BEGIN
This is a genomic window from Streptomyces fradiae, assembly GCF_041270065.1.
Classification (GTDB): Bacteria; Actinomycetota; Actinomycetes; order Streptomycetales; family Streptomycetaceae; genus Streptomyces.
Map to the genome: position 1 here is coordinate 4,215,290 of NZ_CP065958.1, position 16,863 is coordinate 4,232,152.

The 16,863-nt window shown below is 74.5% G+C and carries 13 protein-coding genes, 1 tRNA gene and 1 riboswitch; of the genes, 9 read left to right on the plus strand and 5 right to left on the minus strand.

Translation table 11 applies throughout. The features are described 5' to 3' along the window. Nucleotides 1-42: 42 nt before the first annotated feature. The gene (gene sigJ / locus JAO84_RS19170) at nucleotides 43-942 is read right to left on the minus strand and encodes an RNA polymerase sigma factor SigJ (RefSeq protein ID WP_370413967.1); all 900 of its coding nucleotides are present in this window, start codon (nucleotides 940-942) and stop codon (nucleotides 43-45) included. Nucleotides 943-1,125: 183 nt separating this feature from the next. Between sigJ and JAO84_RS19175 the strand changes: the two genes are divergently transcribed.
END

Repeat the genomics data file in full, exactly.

This is a genomic window from Streptomyces fradiae, assembly GCF_041270065.1.
Classification (GTDB): Bacteria; Actinomycetota; Actinomycetes; order Streptomycetales; family Streptomycetaceae; genus Streptomyces.
Map to the genome: position 1 here is coordinate 4,215,290 of NZ_CP065958.1, position 16,863 is coordinate 4,232,152.

The 16,863-nt window shown below is 74.5% G+C and carries 13 protein-coding genes, 1 tRNA gene and 1 riboswitch; of the genes, 9 read left to right on the plus strand and 5 right to left on the minus strand.

Translation table 11 applies throughout. The features are described 5' to 3' along the window. Nucleotides 1-42: 42 nt before the first annotated feature. The gene (gene sigJ / locus JAO84_RS19170) at nucleotides 43-942 is read right to left on the minus strand and encodes an RNA polymerase sigma factor SigJ (RefSeq protein ID WP_370413967.1); all 900 of its coding nucleotides are present in this window, start codon (nucleotides 940-942) and stop codon (nucleotides 43-45) included. Nucleotides 943-1,125: 183 nt separating this feature from the next. Between sigJ and JAO84_RS19175 the strand changes: the two genes are divergently transcribed.